A 21st Century Main Line

The East West Main Line should reflect the 21st century communities it serves: a hub for science and technology innovation, with expertise in clean energy, and blessed with a unique natural, built and historic environment which must be preserved and enhanced.

The main line must be an exemplar for its high-quality standards of design, construction and operation, by incorporating the following principles:

Electrified from the start

The imperative to decarbonise our transport system is front and centre of transport policy at national, regional and local level. Electrification of the East West Main Line offers the only realistic traction technology for high-speed, longer-distance passenger services and freight services that will operate on it.

With the West Anglian Main Line, East Coast Main Line, Midland Main Line and West Coast Main Line all electrified, the case for electrification is heightened from an operational perspective.

Experience shows that the cost of retrofitting infrastructure for electrification once a rail link is operational will be significantly higher than if the investment is made at the same time as the initial construction works.

In developing detailed proposals to deliver East West Rail as an electrified route the importance of high quality and environmentally sensitive design must be applied as a key principle underpinning all work.

Communities at its heart

Our local communities – both urban and rural – located near the East West Main Line must benefit from it. This means improving sustainable local connectivity to and from stations to nearby communities, ensuring as many people as possible can access the opportunities it unlocks.

The East West Main Line is also a catalyst for regeneration opportunities for the areas around stations while supporting planned growth, including in Oxford, Bletchley, Aylesbury and Bedford.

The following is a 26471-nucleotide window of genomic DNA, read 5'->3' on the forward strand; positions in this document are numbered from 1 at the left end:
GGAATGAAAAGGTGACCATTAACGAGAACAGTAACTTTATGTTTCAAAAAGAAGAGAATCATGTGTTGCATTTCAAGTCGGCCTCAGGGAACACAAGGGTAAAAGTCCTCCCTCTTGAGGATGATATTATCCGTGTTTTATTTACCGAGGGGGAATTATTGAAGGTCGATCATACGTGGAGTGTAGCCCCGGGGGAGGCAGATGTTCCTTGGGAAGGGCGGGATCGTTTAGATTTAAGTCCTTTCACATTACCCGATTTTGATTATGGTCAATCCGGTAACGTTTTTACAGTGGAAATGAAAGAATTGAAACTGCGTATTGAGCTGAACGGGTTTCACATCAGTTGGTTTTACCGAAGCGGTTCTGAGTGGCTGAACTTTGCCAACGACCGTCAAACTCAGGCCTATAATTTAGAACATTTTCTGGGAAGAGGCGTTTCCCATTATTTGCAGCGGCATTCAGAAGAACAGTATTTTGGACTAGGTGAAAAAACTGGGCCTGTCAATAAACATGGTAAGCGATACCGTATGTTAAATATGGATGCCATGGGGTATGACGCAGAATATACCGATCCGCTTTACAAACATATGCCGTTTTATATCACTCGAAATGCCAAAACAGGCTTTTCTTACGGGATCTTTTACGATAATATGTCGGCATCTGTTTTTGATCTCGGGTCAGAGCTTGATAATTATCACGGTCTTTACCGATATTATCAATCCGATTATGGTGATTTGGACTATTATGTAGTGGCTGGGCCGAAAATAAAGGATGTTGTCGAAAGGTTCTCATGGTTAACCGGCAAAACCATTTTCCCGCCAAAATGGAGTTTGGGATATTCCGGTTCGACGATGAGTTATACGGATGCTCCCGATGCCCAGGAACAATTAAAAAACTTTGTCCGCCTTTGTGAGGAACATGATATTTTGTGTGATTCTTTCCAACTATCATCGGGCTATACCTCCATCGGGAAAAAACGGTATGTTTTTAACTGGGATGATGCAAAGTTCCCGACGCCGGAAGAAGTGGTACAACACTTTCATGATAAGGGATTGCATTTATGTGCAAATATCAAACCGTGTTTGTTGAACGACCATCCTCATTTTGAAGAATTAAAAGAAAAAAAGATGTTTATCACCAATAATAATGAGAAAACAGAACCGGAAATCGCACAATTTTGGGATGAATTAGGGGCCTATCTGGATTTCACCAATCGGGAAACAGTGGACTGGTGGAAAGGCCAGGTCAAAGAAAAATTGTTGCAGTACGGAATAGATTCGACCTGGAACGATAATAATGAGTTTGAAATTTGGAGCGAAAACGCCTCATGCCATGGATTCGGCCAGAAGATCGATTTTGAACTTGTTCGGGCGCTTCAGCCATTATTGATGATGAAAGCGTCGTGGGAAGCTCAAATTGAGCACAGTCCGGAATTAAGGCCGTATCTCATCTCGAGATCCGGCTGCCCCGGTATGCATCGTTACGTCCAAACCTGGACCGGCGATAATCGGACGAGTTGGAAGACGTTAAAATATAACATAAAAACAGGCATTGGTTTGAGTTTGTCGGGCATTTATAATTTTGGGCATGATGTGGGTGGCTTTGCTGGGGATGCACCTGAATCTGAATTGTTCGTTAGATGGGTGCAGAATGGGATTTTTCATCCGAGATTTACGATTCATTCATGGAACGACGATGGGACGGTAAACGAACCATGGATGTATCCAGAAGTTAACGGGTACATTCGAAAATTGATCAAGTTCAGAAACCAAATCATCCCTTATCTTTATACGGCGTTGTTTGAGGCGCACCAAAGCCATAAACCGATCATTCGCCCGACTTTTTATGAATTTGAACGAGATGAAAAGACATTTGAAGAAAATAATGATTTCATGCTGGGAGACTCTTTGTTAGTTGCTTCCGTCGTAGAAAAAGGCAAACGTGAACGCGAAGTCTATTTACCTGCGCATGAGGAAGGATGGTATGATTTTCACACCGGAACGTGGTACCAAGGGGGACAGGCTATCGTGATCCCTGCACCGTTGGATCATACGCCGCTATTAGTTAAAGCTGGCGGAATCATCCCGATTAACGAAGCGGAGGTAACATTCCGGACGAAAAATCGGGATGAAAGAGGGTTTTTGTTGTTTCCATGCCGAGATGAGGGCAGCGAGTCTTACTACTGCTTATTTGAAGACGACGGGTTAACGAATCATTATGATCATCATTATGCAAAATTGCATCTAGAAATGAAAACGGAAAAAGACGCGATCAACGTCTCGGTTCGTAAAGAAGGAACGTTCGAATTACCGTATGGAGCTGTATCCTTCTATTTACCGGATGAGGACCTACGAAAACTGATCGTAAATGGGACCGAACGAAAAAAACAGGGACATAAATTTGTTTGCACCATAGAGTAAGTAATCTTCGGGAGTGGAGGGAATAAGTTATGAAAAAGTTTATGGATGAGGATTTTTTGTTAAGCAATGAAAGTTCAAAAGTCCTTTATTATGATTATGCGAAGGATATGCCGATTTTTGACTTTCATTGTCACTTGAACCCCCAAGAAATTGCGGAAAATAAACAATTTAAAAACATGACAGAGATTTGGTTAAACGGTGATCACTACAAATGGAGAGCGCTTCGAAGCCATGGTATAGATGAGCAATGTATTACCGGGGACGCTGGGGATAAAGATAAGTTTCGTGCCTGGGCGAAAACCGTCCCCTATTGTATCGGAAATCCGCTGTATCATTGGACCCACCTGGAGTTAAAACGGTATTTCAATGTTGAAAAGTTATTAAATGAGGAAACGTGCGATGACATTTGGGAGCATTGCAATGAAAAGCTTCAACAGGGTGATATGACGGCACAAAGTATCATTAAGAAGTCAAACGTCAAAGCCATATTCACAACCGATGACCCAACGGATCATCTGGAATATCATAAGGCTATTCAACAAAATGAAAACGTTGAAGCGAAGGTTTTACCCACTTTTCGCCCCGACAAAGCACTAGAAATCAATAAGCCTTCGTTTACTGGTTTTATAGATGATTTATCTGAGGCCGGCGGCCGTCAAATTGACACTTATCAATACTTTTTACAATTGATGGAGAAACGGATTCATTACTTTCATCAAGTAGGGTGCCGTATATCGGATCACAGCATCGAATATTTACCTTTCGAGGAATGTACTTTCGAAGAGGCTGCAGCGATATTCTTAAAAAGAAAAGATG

It is important that other opportunities for the main line to both benefit local communities and minimise any negative impacts are realised. This includes through improving digital connectivity for people living near the line, and sensitive design, construction and operation (see below).

Digitally enabled

The transformational benefit of the East West Main Line to the region, its residents and businesses, will be enhanced further by ensuring it is delivered as a digitally enabled corridor, one that provides improved digital connectivity for both passengers and communities close to the rail corridor.

The East West Main Line Partnership and England’s Economic Heartland have worked closely with the East West Railway Company and government departments to enable the section between Bicester and Bletchley to be delivered as a digitally enabled infrastructure corridor, providing access to high quality broadband and 5G for nearby rural communities.

Future stages of the East West Main Line should be specified as digitally enabled infrastructure from the start, with the cost of that provision included within the overall cost of the scheme.

The cost of providing enhanced digital connectivity as a percentage of the overall scheme cost is marginal. However, unless it is included within the specification of the works from the outset it can be difficult to secure the provision.

Contributing to net environmental benefit

The scale of the East West Main Line is significant, not just as a transformational project for the region, but in terms of the potential impact it has on the natural and built environment.

It is essential that the design of proposed works makes a positive contribution towards the requirement to achieve net environmental benefit.

In addition, the proposed works need to deliver a positive impact overall on biodiversity. The design of individual elements must respect and enhance the local environment. Particular attention must be paid to ensuring the setting and amenity of local communities is respected.

Considerately constructed

Experience of the Bicester-Bletchley section shows that in some instances the impact of the works has been exacerbated by decisions taken at the design stage which ultimately served to increase the impact on the adjacent local highway network during construction.

It has also highlighted the need for a higher level of mitigation measures on the local highway network, and the need for a higher level of oversight and management of construction activity.

The Partnership will continue to work closely with its partners to ensure the impact of construction is mitigated as far as possible for communities, building on experience gained to date.